In 2007 Eric Ries, a West Coast code writer, was named by Business Week as one of the best young entrepreneurs of tech. In 2011 he published his framework for new start-ups in a book entitled The Lean Startup: How Constant Innovation Creates Radically Successful Businesses.
Eric Ries defines a startup as "a human institution designed to deliver a new product or service under conditions of extreme uncertainty". By its very nature a start-up is surrounded by uncertainty and for this reason many fail. Ries believes that failure rates could be minimised by applying a structure to the start-up. This he calls the lean startup. He proposes three stages:
1. Build: this is the first stage in which the idea is turned into a product.
Customers should be central to all new business ideas. Ries reminds us that at every stage of turning the idea into a product the customers' views are vital – even if only one customer.
2. Measure: as the product is developed it is important to see how customers respond.
Start-ups are inevitably experiments. The business idea is based on a hypothesis that someone is interested in the new product. Therefore as frequently as possible tests should be made to see how customers respond. Getting close to the customer and understanding their reactions is critical.
3. Learn: almost certainly there will need to be some changes required.
In most cases, the original idea will require tweaking in order to meet customers’ needs and to ensure it is financially viable. This means the entrepreneur must be able to pivot, learning from the experiment and ensuring that problems are fixed and value is built into the new product.
As with all things in business this is a circular framework, constantly building on ideas, measuring responses and applying the learnings to make improvements.
The Lean Startup methodology emphasises a more efficient process of product development. It aims to eliminate wasteful practices and increase the likelihood of building a successful and sustainable business. Here are the key principles of the Lean Startup:
Build-Measure-Learn: The core concept of the Lean Startup is the Build-Measure-Learn loop. Instead of spending extensive time on planning and development, start by building a minimum viable product (MVP), measuring its performance, learning from user feedback, and iterating to improve.
Validated Learning: Prioritise learning over traditional metrics like product delivery or revenue. Validate assumptions and hypotheses through real-world testing and customer feedback. Adjust strategies based on insights gained from actual user interactions.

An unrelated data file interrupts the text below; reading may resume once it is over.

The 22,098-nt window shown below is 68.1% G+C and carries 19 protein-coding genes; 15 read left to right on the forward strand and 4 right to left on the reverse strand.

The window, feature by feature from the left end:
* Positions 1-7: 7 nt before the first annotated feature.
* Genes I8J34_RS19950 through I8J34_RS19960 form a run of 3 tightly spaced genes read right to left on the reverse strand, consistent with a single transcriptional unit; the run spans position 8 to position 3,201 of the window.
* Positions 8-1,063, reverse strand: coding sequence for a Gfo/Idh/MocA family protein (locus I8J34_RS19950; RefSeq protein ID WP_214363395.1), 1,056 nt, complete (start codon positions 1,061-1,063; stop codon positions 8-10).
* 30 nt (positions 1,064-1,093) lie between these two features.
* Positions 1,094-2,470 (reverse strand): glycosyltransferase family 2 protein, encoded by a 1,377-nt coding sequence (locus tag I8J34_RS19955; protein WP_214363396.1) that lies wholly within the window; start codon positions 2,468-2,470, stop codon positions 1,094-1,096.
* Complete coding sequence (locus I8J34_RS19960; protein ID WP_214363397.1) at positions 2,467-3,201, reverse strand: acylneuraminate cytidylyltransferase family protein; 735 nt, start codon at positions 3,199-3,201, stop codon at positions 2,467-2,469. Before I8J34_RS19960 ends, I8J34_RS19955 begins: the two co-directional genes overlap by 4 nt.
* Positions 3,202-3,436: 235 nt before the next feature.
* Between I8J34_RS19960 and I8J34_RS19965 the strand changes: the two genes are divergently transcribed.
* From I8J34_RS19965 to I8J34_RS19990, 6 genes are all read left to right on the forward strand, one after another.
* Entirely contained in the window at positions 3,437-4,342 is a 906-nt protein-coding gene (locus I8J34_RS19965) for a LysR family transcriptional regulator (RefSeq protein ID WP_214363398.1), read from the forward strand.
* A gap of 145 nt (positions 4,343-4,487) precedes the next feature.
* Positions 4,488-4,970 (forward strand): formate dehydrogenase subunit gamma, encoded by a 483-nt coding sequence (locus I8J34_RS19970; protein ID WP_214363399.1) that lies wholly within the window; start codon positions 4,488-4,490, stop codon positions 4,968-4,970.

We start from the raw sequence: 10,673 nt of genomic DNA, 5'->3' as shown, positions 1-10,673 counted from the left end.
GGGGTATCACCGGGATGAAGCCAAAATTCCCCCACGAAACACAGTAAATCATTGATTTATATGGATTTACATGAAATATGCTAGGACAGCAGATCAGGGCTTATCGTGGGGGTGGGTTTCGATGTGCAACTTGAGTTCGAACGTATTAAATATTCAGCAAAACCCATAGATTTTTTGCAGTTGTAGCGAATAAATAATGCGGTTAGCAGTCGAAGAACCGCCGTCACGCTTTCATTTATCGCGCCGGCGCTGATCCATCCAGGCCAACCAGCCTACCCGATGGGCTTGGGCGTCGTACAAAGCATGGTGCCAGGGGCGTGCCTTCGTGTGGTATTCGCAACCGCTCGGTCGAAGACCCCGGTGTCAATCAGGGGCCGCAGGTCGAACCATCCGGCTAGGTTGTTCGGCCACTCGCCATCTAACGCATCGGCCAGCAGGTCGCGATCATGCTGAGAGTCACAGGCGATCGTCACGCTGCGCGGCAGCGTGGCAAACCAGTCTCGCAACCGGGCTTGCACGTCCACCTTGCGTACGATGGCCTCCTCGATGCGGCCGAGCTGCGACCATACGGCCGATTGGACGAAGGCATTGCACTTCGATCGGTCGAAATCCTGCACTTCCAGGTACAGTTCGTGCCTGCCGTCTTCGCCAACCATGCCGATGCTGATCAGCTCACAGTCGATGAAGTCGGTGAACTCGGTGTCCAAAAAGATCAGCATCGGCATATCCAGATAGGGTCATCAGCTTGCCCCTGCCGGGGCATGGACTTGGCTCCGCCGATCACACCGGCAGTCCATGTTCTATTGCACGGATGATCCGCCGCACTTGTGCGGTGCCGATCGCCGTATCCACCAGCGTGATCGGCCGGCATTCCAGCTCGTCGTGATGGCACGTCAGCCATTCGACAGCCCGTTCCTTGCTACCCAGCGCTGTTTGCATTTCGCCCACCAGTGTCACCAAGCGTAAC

Minimum Viable Product (MVP): Develop the smallest version of a product that allows you to test key assumptions and gather feedback. The MVP helps to minimize resource investment while providing a tangible product for testing and learning.
Continuous Deployment: Embrace continuous deployment and release small, incremental updates frequently. This allows for quicker learning cycles, faster iterations, and the ability to respond rapidly to changing market conditions.
Pivot or Persevere: Be willing to make strategic adjustments based on what you learn. If the data suggests that the initial assumptions were incorrect, consider a pivot (a fundamental change in strategy) or persevere if the results are positive.
Actionable Metrics: Focus on metrics that provide actionable insights rather than vanity metrics. Actionable metrics help teams understand user behavior and guide decision-making to improve the product.
Build a Cohort of Early Adopters: Identify and engage with a cohort of early adopters who are willing to provide feedback on the product. Their insights are valuable in shaping the product and its features.
Innovative Accounting: Apply innovative accounting practices to measure progress in a startup environment. Metrics such as validated learning, actionable metrics, and milestones should be emphasized over traditional financial indicators.
Lean Thinking: Apply lean manufacturing principles to startup practices. Eliminate waste, optimize processes, and focus on delivering value to customers. This involves a continuous cycle of improvement and adaptation.
Continuous Testing and Experimentation: Continuously test and experiment with different aspects of the product, marketing, and business model. This allows for rapid iteration and refinement based on real-world data and user responses.
Customer Development: Prioritise understanding customer needs and problems before developing the final product. Customer development involves engaging with potential users to gain insights that shape the product.
Agile Development: Adopt agile development methodologies to enable flexibility, collaboration, and responsiveness to change. This allows for quick adjustments based on customer feedback and evolving market conditions.
Things to think about:
Does your organisation think like a small, lean company or like a bureaucratic corporate?
Who within your organisation is responsible for setting the culture? How lean is their thinking?
What evidence do you have within your company of lean thinking? How easy would it be to graft this thinking on to other parts of the business?
What are the options for your company acting as a multitude of small lean companies rather than a bureaucratic corporate?